Two safe injection sites are being proposed in the Seattle area to address the mounting opiate crisis. They are promoted as a resource to treat addictions.
The Seattle City Council was briefed Monday on a proposal for safe injection sites aimed at drug users in the region. The proposal is an attempt to mitigate the negative public effects of addiction in the area.
“A major recommendation was that we create, essentially, a location where people can use drugs they obtain, bring them into the facility, they can get clean supplies to use those drugs, and be monitored during that consumption — generally by an RN or a health care provider,” Dr. Caleb Banta-Green from the University of Washington told the council.
His argument is that the sites will cut down on public drug use, and therefore remove many of the negative effects on society such as dirty needles on the ground, overdoses and public use.
The proposal is the product of the Heroin Crisis Task Force, which was formed by Seattle Mayor Ed Murray and King County Executive Dow Constantine. The task force is promoting one safe injection site in Seattle and one outside the city limits. On Monday, they made their case for why such safe injection sites are needed. According to Dr. Banta-Green, there were about seven million syringes traded in at King County needle exchanges last year – that equates to 19,000 each day.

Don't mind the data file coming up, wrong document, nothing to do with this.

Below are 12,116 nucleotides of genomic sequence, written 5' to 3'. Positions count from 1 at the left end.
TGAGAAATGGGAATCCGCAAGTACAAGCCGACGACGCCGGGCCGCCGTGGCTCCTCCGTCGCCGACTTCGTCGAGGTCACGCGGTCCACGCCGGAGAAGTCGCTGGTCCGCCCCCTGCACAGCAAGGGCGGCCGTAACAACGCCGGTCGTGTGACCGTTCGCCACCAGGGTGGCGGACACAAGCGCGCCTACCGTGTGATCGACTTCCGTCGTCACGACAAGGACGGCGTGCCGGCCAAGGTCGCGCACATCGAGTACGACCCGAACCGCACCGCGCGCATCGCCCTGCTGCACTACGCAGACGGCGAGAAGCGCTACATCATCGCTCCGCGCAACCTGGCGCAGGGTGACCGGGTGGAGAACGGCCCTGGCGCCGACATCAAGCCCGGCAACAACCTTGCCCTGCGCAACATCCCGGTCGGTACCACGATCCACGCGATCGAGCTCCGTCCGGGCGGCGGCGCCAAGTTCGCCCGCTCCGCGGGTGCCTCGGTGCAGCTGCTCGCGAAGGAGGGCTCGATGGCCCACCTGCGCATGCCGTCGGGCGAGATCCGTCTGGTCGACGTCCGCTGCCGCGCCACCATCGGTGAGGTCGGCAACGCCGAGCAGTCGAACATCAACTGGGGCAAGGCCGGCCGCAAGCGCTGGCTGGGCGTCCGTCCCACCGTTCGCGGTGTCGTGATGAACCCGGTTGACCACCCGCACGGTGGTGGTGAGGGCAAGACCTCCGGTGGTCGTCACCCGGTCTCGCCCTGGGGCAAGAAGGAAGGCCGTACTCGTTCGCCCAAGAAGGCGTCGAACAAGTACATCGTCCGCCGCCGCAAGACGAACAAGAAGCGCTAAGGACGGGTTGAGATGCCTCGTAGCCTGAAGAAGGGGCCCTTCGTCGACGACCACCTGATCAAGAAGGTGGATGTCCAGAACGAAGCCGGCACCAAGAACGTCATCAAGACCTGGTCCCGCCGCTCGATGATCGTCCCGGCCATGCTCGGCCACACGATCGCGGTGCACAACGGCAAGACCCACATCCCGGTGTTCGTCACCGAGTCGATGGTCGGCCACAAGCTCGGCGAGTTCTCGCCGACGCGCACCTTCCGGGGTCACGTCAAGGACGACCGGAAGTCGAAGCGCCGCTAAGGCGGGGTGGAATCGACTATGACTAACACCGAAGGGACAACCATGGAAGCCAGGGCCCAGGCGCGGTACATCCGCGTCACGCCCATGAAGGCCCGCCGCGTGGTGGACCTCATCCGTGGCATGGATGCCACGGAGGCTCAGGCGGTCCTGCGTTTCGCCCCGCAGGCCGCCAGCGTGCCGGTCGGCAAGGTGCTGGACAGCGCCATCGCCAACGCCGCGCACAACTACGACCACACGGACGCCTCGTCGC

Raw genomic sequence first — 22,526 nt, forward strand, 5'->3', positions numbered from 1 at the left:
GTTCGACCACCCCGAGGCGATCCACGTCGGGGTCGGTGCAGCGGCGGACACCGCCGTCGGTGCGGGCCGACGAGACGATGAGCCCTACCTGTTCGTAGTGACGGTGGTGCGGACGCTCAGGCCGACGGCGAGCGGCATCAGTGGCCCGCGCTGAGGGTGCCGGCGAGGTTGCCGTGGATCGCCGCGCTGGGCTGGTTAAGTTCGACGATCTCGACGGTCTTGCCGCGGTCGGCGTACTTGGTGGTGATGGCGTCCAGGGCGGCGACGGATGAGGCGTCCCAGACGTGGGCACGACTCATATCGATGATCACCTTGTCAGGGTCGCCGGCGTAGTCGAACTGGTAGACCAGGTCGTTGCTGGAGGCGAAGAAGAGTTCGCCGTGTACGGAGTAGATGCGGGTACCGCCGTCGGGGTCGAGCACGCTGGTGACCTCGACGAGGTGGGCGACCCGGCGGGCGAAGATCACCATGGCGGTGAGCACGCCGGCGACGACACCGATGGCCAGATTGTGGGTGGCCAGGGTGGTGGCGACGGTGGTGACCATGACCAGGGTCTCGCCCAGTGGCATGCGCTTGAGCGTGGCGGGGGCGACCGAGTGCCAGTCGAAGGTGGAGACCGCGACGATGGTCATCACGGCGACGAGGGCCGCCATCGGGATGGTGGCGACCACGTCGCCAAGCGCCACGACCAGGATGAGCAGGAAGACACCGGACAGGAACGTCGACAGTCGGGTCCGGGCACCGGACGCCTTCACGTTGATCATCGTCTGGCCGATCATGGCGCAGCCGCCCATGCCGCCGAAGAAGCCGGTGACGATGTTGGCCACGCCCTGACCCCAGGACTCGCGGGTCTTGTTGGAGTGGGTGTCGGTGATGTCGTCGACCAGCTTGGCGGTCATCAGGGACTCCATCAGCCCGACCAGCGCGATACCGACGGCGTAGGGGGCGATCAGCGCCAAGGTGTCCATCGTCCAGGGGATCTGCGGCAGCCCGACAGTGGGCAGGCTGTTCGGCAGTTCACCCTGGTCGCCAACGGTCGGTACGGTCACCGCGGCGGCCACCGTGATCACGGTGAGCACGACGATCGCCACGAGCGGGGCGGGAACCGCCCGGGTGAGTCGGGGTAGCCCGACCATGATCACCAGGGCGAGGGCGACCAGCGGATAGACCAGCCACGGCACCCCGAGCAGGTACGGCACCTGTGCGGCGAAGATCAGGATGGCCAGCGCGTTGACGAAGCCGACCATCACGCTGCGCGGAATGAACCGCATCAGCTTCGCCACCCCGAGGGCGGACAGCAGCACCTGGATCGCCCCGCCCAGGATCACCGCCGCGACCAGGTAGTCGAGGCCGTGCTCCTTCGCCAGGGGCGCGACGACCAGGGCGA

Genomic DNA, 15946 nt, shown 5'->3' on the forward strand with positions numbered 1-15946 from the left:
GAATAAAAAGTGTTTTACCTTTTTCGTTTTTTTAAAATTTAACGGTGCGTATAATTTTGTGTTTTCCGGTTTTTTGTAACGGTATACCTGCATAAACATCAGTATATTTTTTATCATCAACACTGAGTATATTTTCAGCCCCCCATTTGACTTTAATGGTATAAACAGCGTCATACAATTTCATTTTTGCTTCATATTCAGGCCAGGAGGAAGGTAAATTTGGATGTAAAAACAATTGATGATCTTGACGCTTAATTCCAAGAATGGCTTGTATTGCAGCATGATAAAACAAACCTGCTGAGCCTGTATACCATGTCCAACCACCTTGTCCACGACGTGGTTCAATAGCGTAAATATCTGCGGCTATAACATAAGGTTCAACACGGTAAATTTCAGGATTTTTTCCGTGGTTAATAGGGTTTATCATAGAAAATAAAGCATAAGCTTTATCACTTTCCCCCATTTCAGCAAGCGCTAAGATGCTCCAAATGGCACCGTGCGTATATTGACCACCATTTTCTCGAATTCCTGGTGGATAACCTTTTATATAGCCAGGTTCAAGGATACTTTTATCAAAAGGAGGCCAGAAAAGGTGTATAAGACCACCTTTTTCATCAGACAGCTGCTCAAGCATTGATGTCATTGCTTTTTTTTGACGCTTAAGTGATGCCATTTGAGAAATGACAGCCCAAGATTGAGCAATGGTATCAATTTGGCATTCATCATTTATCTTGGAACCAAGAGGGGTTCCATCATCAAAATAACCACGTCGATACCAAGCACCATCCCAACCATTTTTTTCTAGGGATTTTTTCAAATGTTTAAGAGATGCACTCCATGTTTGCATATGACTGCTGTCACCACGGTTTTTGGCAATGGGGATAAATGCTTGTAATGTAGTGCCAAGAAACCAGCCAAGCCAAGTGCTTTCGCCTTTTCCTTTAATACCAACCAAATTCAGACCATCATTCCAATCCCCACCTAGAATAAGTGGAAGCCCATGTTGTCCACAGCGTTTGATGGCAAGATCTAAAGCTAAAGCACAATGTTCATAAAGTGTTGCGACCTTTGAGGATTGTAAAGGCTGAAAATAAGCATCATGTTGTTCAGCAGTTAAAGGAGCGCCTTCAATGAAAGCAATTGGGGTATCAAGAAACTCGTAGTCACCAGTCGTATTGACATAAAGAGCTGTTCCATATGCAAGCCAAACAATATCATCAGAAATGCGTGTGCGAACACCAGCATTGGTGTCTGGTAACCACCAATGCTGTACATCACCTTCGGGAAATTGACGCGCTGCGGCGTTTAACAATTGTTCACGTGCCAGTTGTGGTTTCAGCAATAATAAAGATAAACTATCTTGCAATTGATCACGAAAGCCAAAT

“What we’ve seen so far, the evidence is that they will use less in public,” Dr. Banta-Green said. “There will be less public consumption. There will be less infection disease transmissions. And the evidence is pretty good that there will be less overdose deaths.”
Banta-Green notes that a survey conducted last year indicates two-thirds of users who are not in treatment want help to reduce their drug use. Safe injection sites are viewed as a resource to address that.
The opiate crisis is one that the Seattle region, and the United States, has not experienced at this level before. The modern epidemic of opiate and heroin addiction is often blamed on the rise of prescription medications, which act as a gateway for demographics that previously weren’t as likely to use.
“Some portion of people are predisposed to like opiates,” Dr. Banta-Green said. “They are the people, when they take opiates, get energized and say things like, ‘I felt normal for the first time in my life.’ Most people get nauseated, sleepy and don’t like them.”
“We are still at a point where about one in five adults is prescribed an opiate each year, and one in 10 adolescents is prescribed an opiate each year,” he said. “Most of them don’t use them all, and most of them keep them … Most of those people historically never had access to opiates, because you had to use heroin. There was fairly modest opiate prescribing 15 or 20 years ago. As opiate prescribing took off, the potential for people who are predisposed to like them, all of a sudden had access.”
The idea of the safe injection sites, proponents argue, is to act as a resource center for an increasing population of opiate addicts and aim them at methods of getting off of the drug.
“If you talk to people who inject drugs, they don’t want to be using in front of other people, they don’t want to be using in public, they don’t want to be using in parks,” Dr. Banta-Green said. “So I think that’s really where this idea of a community health engagement location comes from.”
KIRO Radio’s Chris Shaw contributed to this article.